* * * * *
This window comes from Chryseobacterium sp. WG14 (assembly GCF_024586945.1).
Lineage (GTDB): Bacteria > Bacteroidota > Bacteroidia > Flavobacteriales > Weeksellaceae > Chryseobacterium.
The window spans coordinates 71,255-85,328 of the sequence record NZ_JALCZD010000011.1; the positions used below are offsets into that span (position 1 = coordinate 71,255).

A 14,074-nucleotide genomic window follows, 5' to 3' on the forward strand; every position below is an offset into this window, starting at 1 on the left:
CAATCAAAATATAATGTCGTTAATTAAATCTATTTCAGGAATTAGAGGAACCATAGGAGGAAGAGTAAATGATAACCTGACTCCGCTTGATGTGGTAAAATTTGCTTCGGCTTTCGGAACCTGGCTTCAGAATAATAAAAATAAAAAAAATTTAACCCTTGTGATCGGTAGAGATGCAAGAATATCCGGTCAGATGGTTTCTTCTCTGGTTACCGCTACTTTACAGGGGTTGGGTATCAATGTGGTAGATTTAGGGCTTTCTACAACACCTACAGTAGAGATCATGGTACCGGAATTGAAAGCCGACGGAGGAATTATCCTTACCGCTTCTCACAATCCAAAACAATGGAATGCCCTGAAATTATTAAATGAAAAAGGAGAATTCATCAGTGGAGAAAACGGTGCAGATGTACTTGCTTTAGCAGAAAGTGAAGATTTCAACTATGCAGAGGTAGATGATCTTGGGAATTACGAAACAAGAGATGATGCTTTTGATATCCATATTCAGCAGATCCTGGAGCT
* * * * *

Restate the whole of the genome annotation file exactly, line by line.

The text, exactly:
This window comes from Chryseobacterium sp. WG14 (assembly GCF_024586945.1).
Lineage (GTDB): Bacteria > Bacteroidota > Bacteroidia > Flavobacteriales > Weeksellaceae > Chryseobacterium.
The window spans coordinates 71,255-85,328 of the sequence record NZ_JALCZD010000011.1; the positions used below are offsets into that span (position 1 = coordinate 71,255).

A 14,074-nucleotide genomic window follows, 5' to 3' on the forward strand; every position below is an offset into this window, starting at 1 on the left:
CAATCAAAATATAATGTCGTTAATTAAATCTATTTCAGGAATTAGAGGAACCATAGGAGGAAGAGTAAATGATAACCTGACTCCGCTTGATGTGGTAAAATTTGCTTCGGCTTTCGGAACCTGGCTTCAGAATAATAAAAATAAAAAAAATTTAACCCTTGTGATCGGTAGAGATGCAAGAATATCCGGTCAGATGGTTTCTTCTCTGGTTACCGCTACTTTACAGGGGTTGGGTATCAATGTGGTAGATTTAGGGCTTTCTACAACACCTACAGTAGAGATCATGGTACCGGAATTGAAAGCCGACGGAGGAATTATCCTTACCGCTTCTCACAATCCAAAACAATGGAATGCCCTGAAATTATTAAATGAAAAAGGAGAATTCATCAGTGGAGAAAACGGTGCAGATGTACTTGCTTTAGCAGAAAGTGAAGATTTCAACTATGCAGAGGTAGATGATCTTGGGAATTACGAAACAAGAGATGATGCTTTTGATATCCATATTCAGCAGATCCTGGAGCT